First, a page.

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Canada's Charity Williams powers through Grace Adhiambo Okulu and Judith Okumu of Kenya during a rugby sevens match at the Tokyo Olympics.

SIPHIWE SIBEKO/Reuters

With no fans at the Tokyo Olympics, the stadiums don’t roar. They echo. For those few in attendance, the disinfection stations at every juncture are a physical manifestation of what organizers want these Games to be: sterile.

But in stripping away the pageantry, the pandemic has laid bare some of what lies below the surface of sport. Without spectators to drown them out, the noise has come from the athletes themselves.

What has resulted has been an Olympics that has become consequential in ways far beyond the field of competition.

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“Oftentimes we talk about sport and say it’s neutral – that we should try and make it neutral,” said Charity Williams, a veteran of a Canadian women’s rugby sevens team that, for months before the Olympics and now again in Tokyo, has spoken out against abuse and bullying.

“Sport is political. You’re representing a country. That’s as political as it gets.”

On Saturday, the Canadian women won against Kenya in their final match after failing to make the quarter-finals, a disappointing ninth-place finish for a group seen as a medal contender.

But there was little discussion of what happened on the field. Hours before the match, Rugby Canada fired coach Jamie Cudmore over a series of Twitter messages exulting in the women’s loss Friday against France. “Karma is a bitch! #Survivorsmyass,” he wrote, while cheering on the Chinese team.

He made his posts, which Rugby Canada called “unacceptable,” after 37 past and present women’s team members signed a complaint earlier describing what they called psychological abuse, harassment and bullying. In April, an independent review ordered by Rugby Canada found no violations of policies on harassment or bullying but said, “It would not be viable for John Tait to resume his duties as head coach of the national senior women’s sevens.”

Mr. Tait, who coached the sevens team to bronze in Rio de Janeiro in 2016, resigned, but said he did “nothing to warrant my behaviour being described as abusive in any way.”

Mr. Cudmore, who is close to Mr. Tait, deleted his tweets and apologized on Twitter, saying it “was an emotional event for a good friend and I let that get the better of me.” Hours later, he was pulled from his position. Rugby Canada promised a review with “a goal of positioning teams for success in supportive, inclusive environments.”

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Captain Ghislaine Landry of Team Canada during the rugby sevens at the Tokyo Games.

Dan Mullan/AFP/Getty Images

“I’m glad that people have seen what’s been going on,” Canadian women’s captain Ghislaine Landry said after the match Saturday. “It’s not okay in sport. It’s not okay in society. It’s not okay anywhere. And that’s the stuff that people have been talking about for years and years and years.”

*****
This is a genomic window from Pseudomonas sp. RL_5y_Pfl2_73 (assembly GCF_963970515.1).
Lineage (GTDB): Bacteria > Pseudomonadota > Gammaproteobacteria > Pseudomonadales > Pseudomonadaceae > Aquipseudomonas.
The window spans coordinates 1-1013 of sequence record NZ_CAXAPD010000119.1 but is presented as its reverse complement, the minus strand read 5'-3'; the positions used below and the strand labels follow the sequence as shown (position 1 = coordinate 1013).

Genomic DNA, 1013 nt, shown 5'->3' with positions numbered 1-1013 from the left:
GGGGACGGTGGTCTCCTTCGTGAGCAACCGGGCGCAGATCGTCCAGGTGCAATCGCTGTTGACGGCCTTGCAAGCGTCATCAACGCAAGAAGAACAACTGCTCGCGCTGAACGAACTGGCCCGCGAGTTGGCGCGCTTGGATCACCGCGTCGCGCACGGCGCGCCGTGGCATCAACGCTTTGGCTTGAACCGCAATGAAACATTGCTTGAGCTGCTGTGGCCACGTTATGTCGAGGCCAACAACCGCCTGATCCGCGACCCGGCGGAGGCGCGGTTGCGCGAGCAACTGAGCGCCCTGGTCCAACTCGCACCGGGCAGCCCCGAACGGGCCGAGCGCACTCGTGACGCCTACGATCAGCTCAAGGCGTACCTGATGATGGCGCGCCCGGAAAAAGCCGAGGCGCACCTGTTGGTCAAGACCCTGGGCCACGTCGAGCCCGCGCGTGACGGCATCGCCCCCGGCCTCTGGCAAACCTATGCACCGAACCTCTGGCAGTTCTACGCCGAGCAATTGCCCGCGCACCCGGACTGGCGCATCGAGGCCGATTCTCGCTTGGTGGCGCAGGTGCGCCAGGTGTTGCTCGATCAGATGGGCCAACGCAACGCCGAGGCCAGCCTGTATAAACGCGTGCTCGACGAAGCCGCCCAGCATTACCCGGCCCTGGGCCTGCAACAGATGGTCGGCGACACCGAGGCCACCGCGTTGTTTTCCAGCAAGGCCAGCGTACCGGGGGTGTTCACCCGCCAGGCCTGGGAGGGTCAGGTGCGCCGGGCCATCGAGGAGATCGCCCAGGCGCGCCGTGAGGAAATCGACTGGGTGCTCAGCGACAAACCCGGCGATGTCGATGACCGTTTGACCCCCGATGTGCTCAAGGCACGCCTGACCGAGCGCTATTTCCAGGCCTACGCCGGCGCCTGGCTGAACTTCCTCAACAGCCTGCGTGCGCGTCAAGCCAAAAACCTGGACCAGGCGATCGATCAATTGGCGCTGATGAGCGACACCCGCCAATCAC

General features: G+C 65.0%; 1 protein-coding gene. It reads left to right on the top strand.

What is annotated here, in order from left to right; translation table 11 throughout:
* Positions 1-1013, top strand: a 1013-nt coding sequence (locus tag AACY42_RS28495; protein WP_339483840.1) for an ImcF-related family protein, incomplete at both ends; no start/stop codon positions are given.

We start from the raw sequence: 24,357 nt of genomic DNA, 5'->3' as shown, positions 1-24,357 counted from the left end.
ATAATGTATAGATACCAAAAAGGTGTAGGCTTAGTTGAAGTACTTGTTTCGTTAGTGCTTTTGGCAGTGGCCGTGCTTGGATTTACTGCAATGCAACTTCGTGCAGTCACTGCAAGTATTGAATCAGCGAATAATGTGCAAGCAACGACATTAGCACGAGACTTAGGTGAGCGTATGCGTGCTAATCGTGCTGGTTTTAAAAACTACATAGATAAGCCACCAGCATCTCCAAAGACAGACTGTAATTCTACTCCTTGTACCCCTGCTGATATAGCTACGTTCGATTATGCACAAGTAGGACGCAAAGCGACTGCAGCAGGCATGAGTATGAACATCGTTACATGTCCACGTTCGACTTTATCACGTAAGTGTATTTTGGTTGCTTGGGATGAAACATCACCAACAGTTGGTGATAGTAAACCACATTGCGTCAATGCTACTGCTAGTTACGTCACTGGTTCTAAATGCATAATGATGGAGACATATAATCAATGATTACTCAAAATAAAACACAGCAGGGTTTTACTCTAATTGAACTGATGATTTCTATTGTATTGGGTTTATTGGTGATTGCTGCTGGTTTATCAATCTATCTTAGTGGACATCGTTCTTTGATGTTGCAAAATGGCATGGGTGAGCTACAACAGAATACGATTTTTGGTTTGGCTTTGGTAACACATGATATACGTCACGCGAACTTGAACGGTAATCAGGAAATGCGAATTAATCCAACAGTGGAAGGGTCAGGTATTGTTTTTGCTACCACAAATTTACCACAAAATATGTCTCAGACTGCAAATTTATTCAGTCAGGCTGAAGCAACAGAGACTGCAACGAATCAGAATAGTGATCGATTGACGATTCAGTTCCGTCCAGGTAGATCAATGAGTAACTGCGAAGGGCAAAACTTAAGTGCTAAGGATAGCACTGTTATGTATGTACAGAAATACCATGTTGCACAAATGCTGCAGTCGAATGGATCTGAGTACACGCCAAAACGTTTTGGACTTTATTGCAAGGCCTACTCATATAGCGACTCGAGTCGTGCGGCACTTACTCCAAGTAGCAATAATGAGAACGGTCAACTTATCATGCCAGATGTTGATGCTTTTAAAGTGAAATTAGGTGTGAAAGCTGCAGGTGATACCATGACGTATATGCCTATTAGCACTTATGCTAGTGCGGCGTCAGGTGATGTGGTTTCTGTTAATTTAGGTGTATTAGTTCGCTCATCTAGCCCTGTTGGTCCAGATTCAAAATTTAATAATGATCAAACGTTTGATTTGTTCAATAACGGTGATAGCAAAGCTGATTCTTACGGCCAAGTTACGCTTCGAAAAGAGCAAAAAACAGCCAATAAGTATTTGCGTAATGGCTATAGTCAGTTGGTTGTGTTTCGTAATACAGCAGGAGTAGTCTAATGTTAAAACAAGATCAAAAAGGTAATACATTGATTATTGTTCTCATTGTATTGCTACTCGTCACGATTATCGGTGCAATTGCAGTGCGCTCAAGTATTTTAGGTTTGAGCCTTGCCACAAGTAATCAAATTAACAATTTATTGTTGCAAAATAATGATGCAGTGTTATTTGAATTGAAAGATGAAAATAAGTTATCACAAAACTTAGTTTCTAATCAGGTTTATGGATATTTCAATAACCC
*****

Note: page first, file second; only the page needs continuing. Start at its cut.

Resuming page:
But in Tokyo, a much larger audience is listening.

Mr. Cudmore’s tweets were a particularly barefaced example of the strains on athletes – women, in particular – that have risen to the fore at the Tokyo Olympics.

On Saturday, U.S. gymnast Simone Biles withdrew from another two events, the vault or uneven bars, after withdrawing from individual and team all-around events earlier in the week. She has described “fighting all of those demons,” saying she needed to prioritize her own mental and physical health after suddenly losing the ability to push her body into the gravity-defying performances that have made her the world’s best.

On Instagram, she described what has happened. “Sometimes I can’t even fathom twisting,” she wrote. “I seriously cannot comprehend how to twist. … It’s the craziest feeling ever. Not having an inch of control over your body.”

Tennis star Naomi Osaka similarly decried the toll that pressure has taken after she lost in an early match. Others athletes have protested against the different expectations for how female Olympians should dress. Sporting bodies around the world have publicly expressed support. Olympic Broadcasting Services, which provides most of the televised images of the Games, said it would steer cameras away from sexualized images of athletes, particularly those in revealing attire at events such as beach volleyball.

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But if those conversations suggested change, the tweets from Mr. Cudmore illustrated something very different.

“Through our stories being shared, we’re getting messages of so many similar stories – and that’s what breaks my heart,” said Ms. Landry, the Canadian captain. “And it’s a big reason why we’re still speaking to it. Because there’s a lot of people that haven’t been able to speak up,” or have been driven out of athletics entirely.

It’s happening “all over the place in sport,” she said. “It’s way too commonplace. And if we can be a tiny little part of that change or help an athlete in the future, we’re proud to do it.”

Britt Benn, who is leaving the Canadian team after these Olympics, said she was “very happy that Rugby Canada took the steps forward to show that there is consequences for people that don’t support this program in a very disrespectful way.”

But the episode with Mr. Cudmore pointed to a need for more radical change, the veteran Ms. Williams said, including of “those faces in the meeting rooms.”

“You can’t have the same people – that look the same, that act the same, that think the same – creating decisions.”

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Canada's Britt Benn, left, is tackled by Fiji's Ana Maria Naimasi in their women's rugby sevens match at the Tokyo Olympics.

Shuji Kajiyama/The Associated Press

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